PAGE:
Health

Coronavirus: how quarantine has fought disease through the ages

A painting of women putting dressings on a plague victims' wounds Image copyright Getty Images
Image caption Women put dressings on plague victims’ wounds, a painting by Jacopo Robusti, 1549

In China’s Hubei province, over a dozen cities are in lockdown in the hope of preventing further cases of the new Coronavirus. And Western countries are putting people returning from Wuhan, the city at the centre of the outbreak, into enforced isolation for up to two weeks.

Quarantine has long been used to prevent the spread of diseases.

The term itself comes from the first known example of the isolation method.

As the Black Death raged through Europe in the 14th century, Venice enforced a rule where ships had to anchor for 40 days before crew and passengers were allowed to come ashore. The waiting period was named “quarantino”, which derives from the Italian for 40.

It’s unclear where exactly the 40 days concept came from, said Mark Harrison, Professor of the History of Medicine at the University of Oxford. One possibility is that it was a biblical reference – the idea of spending 40 days and 40 nights in the wilderness as Jesus is said to have done.

Over time, the duration of quarantine has been shortened, but it remains key to limiting disease outbreaks across the globe.

In the UK, one of the most famous examples is the English village of Eyam’s self-imposed quarantine during the bubonic plague. Between September and December 1665, 42 residents of the Derbyshire village died.

In June 1666, the newly appointed rector Willliam Mompesson decided the village should be quarantined.

Image copyright Science History Images / Alamy Stock Photo
Image caption A 1656 engraving of Dr Schnabel of Rome, wearing protective clothing typical of the city’s plague doctors at the time

He told his parishioners that the village must be enclosed with no-one allowed in, or out. He said the Earl of Devonshire had offered to send food and supplies if they agreed to be quarantined.

The rector told villagers he would do everything in his power to alleviate their suffering and remain with them.

That August, the village saw a peak of five or six deaths a day – but hardly anyone broke the cordon. Over time, the number of cases fell and by November the disease was gone. The lockdown had worked.

Image copyright Getty Images
Image caption The village of Eyam, which enforced its own quarantine to protect other villages from the plague

Nowadays, most quarantines are imposed by governments or health bodies.

“When quarantine measures are introduced, they’re not just based on medical calculations about whether or not they’re going to be effective in stopping or slowing the advance of the infectious disease,” said Mr Harrison.

“You take measures such as quarantine in order to meet expectations of other governments, but also to reassure your own population.”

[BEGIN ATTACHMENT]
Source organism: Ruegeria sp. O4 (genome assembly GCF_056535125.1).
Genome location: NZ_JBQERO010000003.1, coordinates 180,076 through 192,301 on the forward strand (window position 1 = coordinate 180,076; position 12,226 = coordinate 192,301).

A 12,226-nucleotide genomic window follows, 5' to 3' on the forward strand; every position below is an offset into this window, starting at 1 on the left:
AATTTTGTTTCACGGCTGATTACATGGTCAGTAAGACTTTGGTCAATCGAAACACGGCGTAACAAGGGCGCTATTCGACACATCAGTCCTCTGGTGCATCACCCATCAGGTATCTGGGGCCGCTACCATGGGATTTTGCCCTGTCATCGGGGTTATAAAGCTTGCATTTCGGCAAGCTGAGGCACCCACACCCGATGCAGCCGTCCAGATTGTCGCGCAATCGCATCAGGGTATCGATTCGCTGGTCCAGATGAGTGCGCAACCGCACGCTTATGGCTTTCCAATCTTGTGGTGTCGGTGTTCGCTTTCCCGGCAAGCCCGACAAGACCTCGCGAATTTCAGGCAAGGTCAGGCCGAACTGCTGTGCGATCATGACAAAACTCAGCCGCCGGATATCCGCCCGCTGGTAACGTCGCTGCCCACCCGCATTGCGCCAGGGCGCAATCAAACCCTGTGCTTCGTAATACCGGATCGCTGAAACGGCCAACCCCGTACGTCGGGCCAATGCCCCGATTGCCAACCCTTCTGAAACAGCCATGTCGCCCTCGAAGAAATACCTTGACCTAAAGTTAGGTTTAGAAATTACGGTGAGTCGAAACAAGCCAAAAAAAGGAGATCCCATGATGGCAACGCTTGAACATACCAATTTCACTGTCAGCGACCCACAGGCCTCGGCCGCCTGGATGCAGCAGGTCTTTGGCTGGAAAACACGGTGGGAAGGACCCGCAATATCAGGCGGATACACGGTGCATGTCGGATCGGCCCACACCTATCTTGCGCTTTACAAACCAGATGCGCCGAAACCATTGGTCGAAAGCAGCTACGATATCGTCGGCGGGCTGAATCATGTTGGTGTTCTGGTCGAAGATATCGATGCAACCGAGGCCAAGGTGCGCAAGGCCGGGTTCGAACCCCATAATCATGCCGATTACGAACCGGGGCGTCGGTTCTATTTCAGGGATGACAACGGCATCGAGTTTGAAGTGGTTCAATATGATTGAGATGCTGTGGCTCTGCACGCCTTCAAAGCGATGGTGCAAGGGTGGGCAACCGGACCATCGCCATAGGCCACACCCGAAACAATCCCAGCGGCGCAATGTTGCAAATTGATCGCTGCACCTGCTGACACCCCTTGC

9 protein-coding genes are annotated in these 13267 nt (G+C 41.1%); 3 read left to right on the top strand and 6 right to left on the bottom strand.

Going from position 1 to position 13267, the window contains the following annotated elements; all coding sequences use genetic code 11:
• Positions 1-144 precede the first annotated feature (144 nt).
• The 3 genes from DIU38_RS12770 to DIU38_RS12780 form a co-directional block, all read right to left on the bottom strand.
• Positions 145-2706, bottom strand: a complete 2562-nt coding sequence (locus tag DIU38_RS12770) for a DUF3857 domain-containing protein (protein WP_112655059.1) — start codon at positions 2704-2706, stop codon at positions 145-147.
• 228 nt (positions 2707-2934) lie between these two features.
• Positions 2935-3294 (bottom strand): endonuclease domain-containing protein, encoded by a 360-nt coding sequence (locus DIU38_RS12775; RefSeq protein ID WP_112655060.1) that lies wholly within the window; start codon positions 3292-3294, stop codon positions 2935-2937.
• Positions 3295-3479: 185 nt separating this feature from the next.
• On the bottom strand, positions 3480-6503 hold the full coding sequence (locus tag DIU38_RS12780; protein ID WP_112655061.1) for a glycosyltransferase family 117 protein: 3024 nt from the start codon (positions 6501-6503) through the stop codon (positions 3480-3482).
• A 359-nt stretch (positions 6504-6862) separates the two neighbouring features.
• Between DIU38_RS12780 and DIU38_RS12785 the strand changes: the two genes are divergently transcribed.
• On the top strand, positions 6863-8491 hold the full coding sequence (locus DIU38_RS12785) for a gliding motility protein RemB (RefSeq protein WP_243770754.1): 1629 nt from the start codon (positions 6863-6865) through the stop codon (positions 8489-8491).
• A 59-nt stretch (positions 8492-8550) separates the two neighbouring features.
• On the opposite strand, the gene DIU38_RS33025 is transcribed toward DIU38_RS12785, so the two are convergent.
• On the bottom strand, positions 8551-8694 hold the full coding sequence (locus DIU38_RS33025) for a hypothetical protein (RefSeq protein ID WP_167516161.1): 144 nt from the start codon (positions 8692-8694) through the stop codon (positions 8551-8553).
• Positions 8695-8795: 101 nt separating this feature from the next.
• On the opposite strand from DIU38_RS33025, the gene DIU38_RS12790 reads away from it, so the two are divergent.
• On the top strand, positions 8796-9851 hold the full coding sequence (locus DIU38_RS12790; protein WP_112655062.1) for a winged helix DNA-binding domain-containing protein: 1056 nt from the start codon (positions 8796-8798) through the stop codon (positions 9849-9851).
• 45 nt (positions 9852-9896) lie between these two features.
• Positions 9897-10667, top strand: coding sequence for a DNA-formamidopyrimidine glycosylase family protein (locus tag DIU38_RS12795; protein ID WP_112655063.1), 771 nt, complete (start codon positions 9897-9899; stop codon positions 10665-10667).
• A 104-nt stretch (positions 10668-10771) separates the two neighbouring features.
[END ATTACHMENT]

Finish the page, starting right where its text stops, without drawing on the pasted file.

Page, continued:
In San Francisco in 1900, Chinese immigrants were quarantined after a Chinese man was found dead in a hotel. It was later confirmed that he had died of the plague. Concerned, police officers strung rope and barbed wire around a section of Chinatown. Residents were not allowed to come in or out, and only police and health officials were allowed to cross the barrier.

During World War One, about 30,000 sex workers were quarantined amid fears about the number of rising sexually transmitted diseases. They were allowed to leave once it was confirmed they no longer had STDs.

Mr Harrison says the Sars epidemic of 2002-3 started a new era in infectious disease control.

During the outbreak, people who had been exposed to the virus were quarantined. The Chinese government threatened to execute or jail anyone who was found to breach quarantine rules and spread the contagion.

The disease reinforced lessons about the importance of working with other countries during a public health crisis.

When the syndrome spread from China to the Canadian city of Toronto, 44 people were killed and several hundred more infected.

About 7,000 people in Canada were placed in isolation to stop the spread of Sars.

Image copyright Getty Images
Image caption A man sits behind a glass wall at Hanoi airport after returning from China during the Sars epidemic

“During the outbreak in 2003 when it started spreading to other countries, quarantine of various kinds was used extensively. The use of those measures of containment was credited with stopping the pandemic becoming worse than it could have been,” said Mr Harrison.

“One of the lessons that people drew was a victory for old-style public health methods.”

As China continues with the traditional method of quarantine to respond to the new coronavirus, the World Health Organisation (WHO) has praised the country for “taking extraordinary measures in the face of what is an extraordinary challenge”.

Source: bbc.co.uk

Leave a Reply

Your email address will not be published. Required fields are marked *